Democrat Hilary Clinton represents her home state of New York and is the former Secretary of State serving from 2009-2013. She is an American lawyer and politician who has served State under Barrack Obama. She has previous political experience as Senator and First Lady to President Bill Clinton (1993-2001). Her 2016 Presidential Campaign, “Hilary for America,” promotes her top issues on a fair tax system, gun violence prevention, universal, quality, affordable health care, immigration reform to full and equal citizenship, LGBT rights and equality, debt-free college, the support of veterans, the Armed Forces and their families, and taking on the threat of climate change. Clinton supports many more issues on numerous topics that represents her vision for America. President Obama and First Lady Michelle Obama endorse Clinton on these issues and her as the next President. Clinton is the first woman to be nominated for the US Presidential election and if wins will become the first woman President of the United States of America.
Republican and billionaire Donald Trump also represents his home state of New York. He is an American businessman and Chairman and President of the Trump Organization. His organization is an international, privately-owned company that owns many real estate holdings, commercial and residential properties, club facilities, and a number of other properties. Together, his ownership of these holdings has a net worth of about 3.7 billion USD. Trumps campaign, “Make America Great Again,” holds high conservative positions on the Constitution and Second Amendment, maintaining the right of the people to keep and bear Arms. He also has strong positions on cybersecurity, foreign policy and defeating ISIS, a veteran affairs reform, education, infrastructure, national defense, trade, a new tax plan, and U.S. regulations.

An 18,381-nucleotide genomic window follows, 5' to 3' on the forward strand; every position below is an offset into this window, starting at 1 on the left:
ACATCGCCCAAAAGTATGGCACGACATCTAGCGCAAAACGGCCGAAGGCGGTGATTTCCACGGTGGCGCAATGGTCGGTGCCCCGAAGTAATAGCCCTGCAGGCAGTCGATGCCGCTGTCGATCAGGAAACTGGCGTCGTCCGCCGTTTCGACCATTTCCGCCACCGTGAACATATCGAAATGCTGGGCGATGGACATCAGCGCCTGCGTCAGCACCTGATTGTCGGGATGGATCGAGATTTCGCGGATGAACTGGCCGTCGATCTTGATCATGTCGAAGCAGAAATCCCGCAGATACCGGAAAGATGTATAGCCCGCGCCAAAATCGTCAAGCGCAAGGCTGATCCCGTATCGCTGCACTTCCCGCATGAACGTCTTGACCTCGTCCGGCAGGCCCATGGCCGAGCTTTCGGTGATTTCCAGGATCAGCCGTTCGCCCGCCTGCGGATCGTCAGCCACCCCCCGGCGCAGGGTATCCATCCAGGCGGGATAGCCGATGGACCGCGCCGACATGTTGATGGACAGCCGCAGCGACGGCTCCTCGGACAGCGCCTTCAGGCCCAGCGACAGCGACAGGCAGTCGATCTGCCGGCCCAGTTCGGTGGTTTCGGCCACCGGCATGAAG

It has been recently questioned, “How great is America really?” With a global election look it has been taken into research and development how the US measures up to the rest of the world. Trump’s promise “To make America great again” and Clinton’s view of America “already being an exceptional national” has voters really questioning certain issues. The economy, health care system, immigration, environment, and terrorism are the top key issues that have been discussed during this election to the concerned voters. There are few things Trump and Clinton campaigns agree on, but one point of agreement between candidates and voters is that everyone is ready for this race to be over.
Clinton is currently predicted to win the election. However, the race will be a close call. Many Americans cannot wrap their heads around the prospect of Trump’s presidency, American people asking themselves if they need to prepare for this possible reality. With continuous toss-up states and the predicted close race already, will American have a possible upset?
There is only one way to have a certain optimism and that is for the American people to get out and vote! With the race “too close to call” it will be a nerve-racking night continued into an anxious morning for the United States. Americans must continue to fight for our country and whatever the outcome to remember to be kind and always do “the next right thing.” American people are still the heart of this country.